Gov. Jay Inslee, left, a Democrat, and Bill Bryant, his Republican opponent.
Campaign photographs

The first Washington gubernatorial debate of the season happened yesterday. Incumbent Gov. Jay Inslee – a Democrat –  faced off against former Seattle Port Commissioner and Republican Bill Bryant out in Spokane.  

Wikimedia Commons/Project Gutenberg/U.S. public domain

Last summer, the temperature reached 97 degrees in my toddler son’s bedroom.

We live in Seattle, where few homes have air conditioning, and we’re locals, so we were totally freaking out.

Angelo DalBo/Refettorio Gastromotiva

Olympic athletes eat a lot more than powerbars and high protein shakes. Just imagine the roughly 250-ton mountain of food that has to be prepared to feed more than 11,000 athletes competing in the Rio Games.

The food supply chain at the Olympics, like other huge events, requires advance logistics, planning and educated guesses as to how much food and ingredients to have on hand to make nourishing meals.

Inevitably there’s going to be a surplus, whether it’s cases of bruised fruit and vegetables, or leftover palettes of potatoes and rice.

Incumbent Jay Inslee and challenger Bill Bryant are battling for the Washington state governor's job. They squared off Wednesday in Spokane in their first debate, and  talked about education, the minimum wage, Donald Trump ... and camping. Listen to the full debate:

Police officers pause next to a sign outside a restaurant as they observe a May Day anti-capitalism march, Friday, May 1, 2015 in Seattle.
AP Photo/Ted S. Warren

Videos of police arrests and shootings around the country this year have put a spotlight on police behavior. A new Seattle City Council proposal would reinforce the right to record police. A council committee discussed the idea Wednesday.

Bill Radke speaks with Vancouver Sun columnist Vaughn Palmer about a rise in birth tourism in Canada. Anyone born in Canada is automatically a citizen. This is prompting women from other countries to fly to Canada to have their children and give them the opportunity for dual citizenship.

Nicaragua's teen pregnancy rate soars

Aug 17, 2016
<a href="" title="User:MarijoAH12">MarijoAH12</a><a href="">/Creative Commons</a>

Violet lives and goes to school at Casa Alianza, a home for poor and homeless teenage mothers in Managua, Nicaragua’s capital.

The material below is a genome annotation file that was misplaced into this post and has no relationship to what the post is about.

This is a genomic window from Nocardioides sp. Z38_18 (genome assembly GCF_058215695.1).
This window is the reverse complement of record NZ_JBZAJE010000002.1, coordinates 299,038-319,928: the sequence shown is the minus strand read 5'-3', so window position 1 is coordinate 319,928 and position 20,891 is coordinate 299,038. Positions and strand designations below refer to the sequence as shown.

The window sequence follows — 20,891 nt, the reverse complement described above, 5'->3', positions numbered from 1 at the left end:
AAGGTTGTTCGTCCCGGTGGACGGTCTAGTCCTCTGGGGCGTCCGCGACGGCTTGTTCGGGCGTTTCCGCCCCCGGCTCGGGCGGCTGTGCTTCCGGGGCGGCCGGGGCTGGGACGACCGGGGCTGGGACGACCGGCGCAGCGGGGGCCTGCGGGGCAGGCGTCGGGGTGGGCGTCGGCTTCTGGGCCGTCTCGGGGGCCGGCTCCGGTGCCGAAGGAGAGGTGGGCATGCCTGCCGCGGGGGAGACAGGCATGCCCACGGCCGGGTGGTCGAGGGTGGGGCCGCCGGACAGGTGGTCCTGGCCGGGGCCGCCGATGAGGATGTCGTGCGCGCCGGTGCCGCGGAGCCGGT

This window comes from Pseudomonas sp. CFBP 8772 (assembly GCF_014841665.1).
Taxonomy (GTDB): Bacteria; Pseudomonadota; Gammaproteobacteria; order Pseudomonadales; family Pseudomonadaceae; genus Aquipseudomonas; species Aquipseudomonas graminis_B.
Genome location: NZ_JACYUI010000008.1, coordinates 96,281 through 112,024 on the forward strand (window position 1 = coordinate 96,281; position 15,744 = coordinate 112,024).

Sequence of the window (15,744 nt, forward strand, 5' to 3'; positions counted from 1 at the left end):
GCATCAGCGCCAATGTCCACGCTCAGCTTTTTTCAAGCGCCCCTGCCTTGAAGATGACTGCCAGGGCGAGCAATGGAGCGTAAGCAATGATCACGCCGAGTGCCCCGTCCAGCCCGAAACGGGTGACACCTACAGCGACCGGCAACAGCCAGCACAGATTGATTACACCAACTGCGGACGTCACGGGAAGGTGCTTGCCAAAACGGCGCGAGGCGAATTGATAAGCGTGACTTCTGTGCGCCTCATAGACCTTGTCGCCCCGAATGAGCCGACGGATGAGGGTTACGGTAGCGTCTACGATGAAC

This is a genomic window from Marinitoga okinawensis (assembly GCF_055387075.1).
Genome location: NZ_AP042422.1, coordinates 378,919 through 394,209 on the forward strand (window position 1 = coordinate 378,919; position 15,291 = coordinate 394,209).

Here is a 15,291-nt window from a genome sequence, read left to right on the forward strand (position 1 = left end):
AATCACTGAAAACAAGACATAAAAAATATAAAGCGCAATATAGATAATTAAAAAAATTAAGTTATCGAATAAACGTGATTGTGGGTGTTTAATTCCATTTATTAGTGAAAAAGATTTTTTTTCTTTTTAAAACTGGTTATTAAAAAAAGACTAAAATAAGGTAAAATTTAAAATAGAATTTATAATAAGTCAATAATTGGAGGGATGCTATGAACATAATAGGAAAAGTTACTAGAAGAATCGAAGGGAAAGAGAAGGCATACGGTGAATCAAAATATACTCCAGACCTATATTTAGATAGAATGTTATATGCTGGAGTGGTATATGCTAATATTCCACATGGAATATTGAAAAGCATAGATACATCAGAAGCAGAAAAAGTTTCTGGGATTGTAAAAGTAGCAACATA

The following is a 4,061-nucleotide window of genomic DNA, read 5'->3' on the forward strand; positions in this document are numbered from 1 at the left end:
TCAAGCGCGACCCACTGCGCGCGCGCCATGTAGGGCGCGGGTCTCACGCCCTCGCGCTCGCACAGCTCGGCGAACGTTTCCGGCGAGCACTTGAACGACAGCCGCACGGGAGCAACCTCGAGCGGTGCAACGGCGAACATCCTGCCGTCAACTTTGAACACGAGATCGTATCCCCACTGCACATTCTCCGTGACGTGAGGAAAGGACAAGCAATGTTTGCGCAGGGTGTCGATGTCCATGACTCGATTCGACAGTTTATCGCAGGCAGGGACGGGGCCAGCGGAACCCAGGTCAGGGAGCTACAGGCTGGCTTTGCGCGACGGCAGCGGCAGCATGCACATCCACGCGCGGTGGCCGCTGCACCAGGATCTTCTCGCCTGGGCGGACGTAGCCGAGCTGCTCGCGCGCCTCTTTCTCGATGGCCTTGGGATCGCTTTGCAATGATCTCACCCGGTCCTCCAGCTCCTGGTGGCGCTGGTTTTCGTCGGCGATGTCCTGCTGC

She walks through the hallways in her school uniform: a white collared shirt, a pleated skirt. Her daughter’s name is written on her arm with a green sharpie. She came here when she was 14 years old and four months pregnant.

“I’ve been on my own since I was baby,” Violet says. “Nobody told me what to do. I was free as a bird.”

Eric Thayer/Reuters

Donald Trump said this week he was ready to get vicious in the war with what he called radical Islam. The Republican presidential candidate called it an ideological struggle, like the Cold War. But he also said he was ready to embrace "moderate Muslims."

Qasim Rashid rejects the label “moderate Muslim.” Rashid — who heads the Washington-based organization Muslims For Peace — says there is extremism and then there is Islam.

“They are two very different entities,” he argues.

Rebecca Crimmins, 61, spent two years trying to find a job. During that time, her mother died and she got cancer. She must continue working to pay off her medical bills.
KUOW Photo/Ruby de Luna

Eight years have passed since the Great Recession. It almost seems like a distant event. But older workers haven’t completely recovered despite signs of boom times. 

With DJ Netsky in the house in Rio, it's a party!

Aug 17, 2016

Belgium's Olympic team brought a "musical ambassador" to Rio — producer and DJ Boris Daenen, better known as Netsky.

His job is to help motivate and pump up the athletes. He went to team training sessions in the ramp-up to Olympics. 

Netsky is now in Rio and tonight, he's scheduled to rock the Belgian House where the athletes are staying. 

These are just a few of the tunes he'll spin: